Hi Joan, thank you for agreeing to this interview. Firstly, I’d like to ask why you decided to set the background of DỌLÁPỌ̀ IS FINE against a young woman going from boarding school into the working world – was there something that particularly attracted you to the idea of utilising the boarding school, as you excellently do, as both a plot device and a means of informing the
audience about your central character?
Yes, I understood the world from my own experiences, but I have yet to see a young black
woman’s experience set within this landscape in the UK cinema. The history, architecture, traditions work as a device to showcase Dọlápọ̀’s growth through it.
The film is of course set in the UK so how applicable do you think Dọlápọ̀’s experiences are to someone from the US watching?
What I have learnt from this film is that the more specific we are as filmmakers the more universal the themes. When we premiered at the American Black Film Festival, I realised that the black experience is shared across the globe, and I have been greatly warmed by the responses from audiences in the US.
Why do you think there is such discrimination against black women showing their natural afro hair?
Because of systemic racism within our society.
How important do you think films like DỌLÁPỌ̀ IS FINE are in the wake of Black Live Matter?
For us it was important to showcase joy, to lift us through the trauma that so many of us have suffered, and to also offer a counter narrative of the black experience.
What is it like, on the production side, like working with two big international companies like Netflix and HBO? Does it change your outlook towards your film?
It is a fantastic experience, and offers learning at a high level. It doesn’t change my outlook towards our film, but I feel incredibly grateful that the film is able to reach such a wide audience.
How do you think coronavirus will impact the film industry?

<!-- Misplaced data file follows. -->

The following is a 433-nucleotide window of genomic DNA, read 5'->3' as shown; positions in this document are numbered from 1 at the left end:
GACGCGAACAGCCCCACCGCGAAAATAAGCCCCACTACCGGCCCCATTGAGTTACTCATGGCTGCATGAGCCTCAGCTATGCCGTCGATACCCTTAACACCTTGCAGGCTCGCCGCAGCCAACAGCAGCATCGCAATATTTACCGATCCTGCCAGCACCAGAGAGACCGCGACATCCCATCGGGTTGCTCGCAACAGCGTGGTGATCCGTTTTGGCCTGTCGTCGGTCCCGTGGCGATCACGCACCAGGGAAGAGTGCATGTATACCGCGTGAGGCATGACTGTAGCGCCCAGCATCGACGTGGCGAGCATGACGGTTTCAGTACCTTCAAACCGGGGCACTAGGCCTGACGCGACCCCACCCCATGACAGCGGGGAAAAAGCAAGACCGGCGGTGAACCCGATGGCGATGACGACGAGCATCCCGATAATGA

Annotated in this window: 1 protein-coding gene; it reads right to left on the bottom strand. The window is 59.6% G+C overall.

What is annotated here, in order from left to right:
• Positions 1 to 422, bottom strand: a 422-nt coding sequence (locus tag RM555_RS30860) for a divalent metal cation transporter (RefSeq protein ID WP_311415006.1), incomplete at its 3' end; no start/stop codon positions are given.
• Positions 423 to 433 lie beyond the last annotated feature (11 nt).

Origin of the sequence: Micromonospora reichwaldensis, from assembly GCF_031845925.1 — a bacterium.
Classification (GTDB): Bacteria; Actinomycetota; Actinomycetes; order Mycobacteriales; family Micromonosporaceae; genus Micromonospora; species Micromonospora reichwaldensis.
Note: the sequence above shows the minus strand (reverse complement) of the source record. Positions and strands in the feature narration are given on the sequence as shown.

It will change what we make, and how we are able to make it. Things will be tough for a while, but the innovation that I have seen from artists makes me feel so hopeful.
What was the writing process for the film like?
So enjoyable! I loved crafting the screenplay from Chibundu Onuzo’s short story, and working on new scenes for the film.
What was the filming process like for the film?
A whirlwind! Exhilarating, demanding, a great joy!
What was the casting process for the film like?
Really fun! The cast is led by Doyin Ajiboye, a fantastic newcomer to the industry, a member of NYT, and represented by IAG. Doyin is destined for great things! Katie Friedli Walton plays alongside her as Imogen, and is in her final year at Oxford University, and is also a volunteer at The Mono Box (an arts organisation of which I am one of the co-founders). Gina McKee, Pamela Nomvete and Joseph Mydell are all actors that I have worked with at various stages within my career, and it was an honour to have them on board for my first film project!
How does this project compare to other films you’ve worked on?
Oh this project will always be special in my heart! It is the first film that I have made and I will
never forget the experience.
What has the reception to the film been like?
Absolutely amazing. We’ve been blown away by the response. What do you hope audiences will take away from this film?
This is a story of empowerment and we hope that it encourages the viewer to find self-acceptance and to celebrate their authentic selves. You were of course the first black woman to play the Duchess of Malfi back in 2018 and have worked extensively in theatre. There has been a great deal of discussion as to how progressive the theatre world is, in terms of for example colour blind casting, as compared to cinema – how justified do you think the comparison is and do you think film has something to learn from theatre?
To be honest, I have never wanted anyone to not see my colour, because then they won’t see me. What I can say is that I have played a wide range of roles within theatre, and they have given me the basis of what is possible as an artist, and so I use these experience to guide me when looking for roles in film. All of my favourite actors began in theatre, so the mediums very much speak to one another, and as such learn from each other in equal measure.
What future projects have you got planned?
I am currently filming a series of short films at the moment, and I also have a few TV Series
ideas that are in development.
With thanks to Joan. Make sure to check out Dọlápọ̀ Is Fine.